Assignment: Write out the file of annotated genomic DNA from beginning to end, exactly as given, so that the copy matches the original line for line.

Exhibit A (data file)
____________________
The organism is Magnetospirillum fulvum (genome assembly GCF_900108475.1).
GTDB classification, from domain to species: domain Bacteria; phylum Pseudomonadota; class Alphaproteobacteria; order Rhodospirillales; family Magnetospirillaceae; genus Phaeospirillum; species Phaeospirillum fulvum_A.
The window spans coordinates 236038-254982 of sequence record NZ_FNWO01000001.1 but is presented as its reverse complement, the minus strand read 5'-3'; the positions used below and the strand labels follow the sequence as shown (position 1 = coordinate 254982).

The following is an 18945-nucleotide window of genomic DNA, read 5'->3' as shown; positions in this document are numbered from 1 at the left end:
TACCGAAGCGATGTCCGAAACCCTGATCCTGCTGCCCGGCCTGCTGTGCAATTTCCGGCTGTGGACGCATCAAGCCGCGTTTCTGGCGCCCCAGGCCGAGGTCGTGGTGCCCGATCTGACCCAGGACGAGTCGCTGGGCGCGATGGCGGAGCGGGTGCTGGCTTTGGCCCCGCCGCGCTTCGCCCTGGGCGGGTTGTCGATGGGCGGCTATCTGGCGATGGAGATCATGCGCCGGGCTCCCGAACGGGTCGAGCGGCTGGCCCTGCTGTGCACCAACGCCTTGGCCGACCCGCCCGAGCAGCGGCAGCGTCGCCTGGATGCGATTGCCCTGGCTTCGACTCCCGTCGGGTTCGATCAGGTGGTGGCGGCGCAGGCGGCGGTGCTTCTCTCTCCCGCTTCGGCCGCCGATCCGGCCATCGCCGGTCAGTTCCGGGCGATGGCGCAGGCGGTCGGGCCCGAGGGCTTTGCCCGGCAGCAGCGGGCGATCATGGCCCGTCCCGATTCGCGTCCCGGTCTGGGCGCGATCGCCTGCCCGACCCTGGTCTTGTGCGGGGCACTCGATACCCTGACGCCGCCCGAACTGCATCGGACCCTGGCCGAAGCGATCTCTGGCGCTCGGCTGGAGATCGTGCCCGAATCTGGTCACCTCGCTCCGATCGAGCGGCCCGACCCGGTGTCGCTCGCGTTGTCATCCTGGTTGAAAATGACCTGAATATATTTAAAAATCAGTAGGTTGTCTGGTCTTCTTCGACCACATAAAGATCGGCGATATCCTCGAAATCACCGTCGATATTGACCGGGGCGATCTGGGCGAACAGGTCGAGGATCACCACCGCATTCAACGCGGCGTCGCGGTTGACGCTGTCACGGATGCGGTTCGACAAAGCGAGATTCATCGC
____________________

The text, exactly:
The organism is Magnetospirillum fulvum (genome assembly GCF_900108475.1).
GTDB classification, from domain to species: domain Bacteria; phylum Pseudomonadota; class Alphaproteobacteria; order Rhodospirillales; family Magnetospirillaceae; genus Phaeospirillum; species Phaeospirillum fulvum_A.
The window spans coordinates 236038-254982 of sequence record NZ_FNWO01000001.1 but is presented as its reverse complement, the minus strand read 5'-3'; the positions used below and the strand labels follow the sequence as shown (position 1 = coordinate 254982).

The following is an 18945-nucleotide window of genomic DNA, read 5'->3' as shown; positions in this document are numbered from 1 at the left end:
TACCGAAGCGATGTCCGAAACCCTGATCCTGCTGCCCGGCCTGCTGTGCAATTTCCGGCTGTGGACGCATCAAGCCGCGTTTCTGGCGCCCCAGGCCGAGGTCGTGGTGCCCGATCTGACCCAGGACGAGTCGCTGGGCGCGATGGCGGAGCGGGTGCTGGCTTTGGCCCCGCCGCGCTTCGCCCTGGGCGGGTTGTCGATGGGCGGCTATCTGGCGATGGAGATCATGCGCCGGGCTCCCGAACGGGTCGAGCGGCTGGCCCTGCTGTGCACCAACGCCTTGGCCGACCCGCCCGAGCAGCGGCAGCGTCGCCTGGATGCGATTGCCCTGGCTTCGACTCCCGTCGGGTTCGATCAGGTGGTGGCGGCGCAGGCGGCGGTGCTTCTCTCTCCCGCTTCGGCCGCCGATCCGGCCATCGCCGGTCAGTTCCGGGCGATGGCGCAGGCGGTCGGGCCCGAGGGCTTTGCCCGGCAGCAGCGGGCGATCATGGCCCGTCCCGATTCGCGTCCCGGTCTGGGCGCGATCGCCTGCCCGACCCTGGTCTTGTGCGGGGCACTCGATACCCTGACGCCGCCCGAACTGCATCGGACCCTGGCCGAAGCGATCTCTGGCGCTCGGCTGGAGATCGTGCCCGAATCTGGTCACCTCGCTCCGATCGAGCGGCCCGACCCGGTGTCGCTCGCGTTGTCATCCTGGTTGAAAATGACCTGAATATATTTAAAAATCAGTAGGTTGTCTGGTCTTCTTCGACCACATAAAGATCGGCGATATCCTCGAAATCACCGTCGATATTGACCGGGGCGATCTGGGCGAACAGGTCGAGGATCACCACCGCATTCAACGCGGCGTCGCGGTTGACGCTGTCACGGATGCGGTTCGACAAAGCGAGATTCATCGC